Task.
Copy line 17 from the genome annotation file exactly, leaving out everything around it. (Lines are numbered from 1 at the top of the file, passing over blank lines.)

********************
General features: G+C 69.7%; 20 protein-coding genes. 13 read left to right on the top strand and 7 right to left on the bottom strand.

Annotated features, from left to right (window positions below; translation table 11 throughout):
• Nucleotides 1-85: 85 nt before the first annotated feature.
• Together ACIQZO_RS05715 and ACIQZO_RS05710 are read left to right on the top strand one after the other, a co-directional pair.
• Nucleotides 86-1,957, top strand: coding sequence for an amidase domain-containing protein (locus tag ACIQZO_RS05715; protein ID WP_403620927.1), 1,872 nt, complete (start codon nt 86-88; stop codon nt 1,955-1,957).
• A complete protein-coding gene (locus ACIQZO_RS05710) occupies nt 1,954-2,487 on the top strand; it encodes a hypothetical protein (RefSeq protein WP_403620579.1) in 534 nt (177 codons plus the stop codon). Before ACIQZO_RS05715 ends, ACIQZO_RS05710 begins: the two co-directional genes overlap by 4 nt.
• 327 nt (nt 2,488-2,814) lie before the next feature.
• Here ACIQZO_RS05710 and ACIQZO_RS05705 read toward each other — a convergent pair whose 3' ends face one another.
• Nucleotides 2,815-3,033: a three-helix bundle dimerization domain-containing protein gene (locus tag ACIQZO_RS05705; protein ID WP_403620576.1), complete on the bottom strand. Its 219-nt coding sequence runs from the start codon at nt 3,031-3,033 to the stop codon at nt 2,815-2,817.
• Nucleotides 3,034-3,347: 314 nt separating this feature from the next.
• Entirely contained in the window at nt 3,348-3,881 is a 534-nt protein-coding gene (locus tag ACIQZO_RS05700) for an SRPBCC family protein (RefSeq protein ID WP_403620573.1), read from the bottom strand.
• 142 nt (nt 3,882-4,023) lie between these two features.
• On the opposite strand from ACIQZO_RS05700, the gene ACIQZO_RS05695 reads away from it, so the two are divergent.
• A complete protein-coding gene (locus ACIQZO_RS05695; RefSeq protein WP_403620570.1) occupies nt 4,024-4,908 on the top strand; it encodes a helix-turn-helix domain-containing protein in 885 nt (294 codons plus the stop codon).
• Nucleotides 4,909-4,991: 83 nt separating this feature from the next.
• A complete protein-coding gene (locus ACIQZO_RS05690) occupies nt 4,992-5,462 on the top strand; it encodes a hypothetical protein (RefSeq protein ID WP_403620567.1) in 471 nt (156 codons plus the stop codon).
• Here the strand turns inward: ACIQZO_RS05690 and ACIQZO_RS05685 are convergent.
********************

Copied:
• Here the strand turns inward: ACIQZO_RS05690 and ACIQZO_RS05685 are convergent.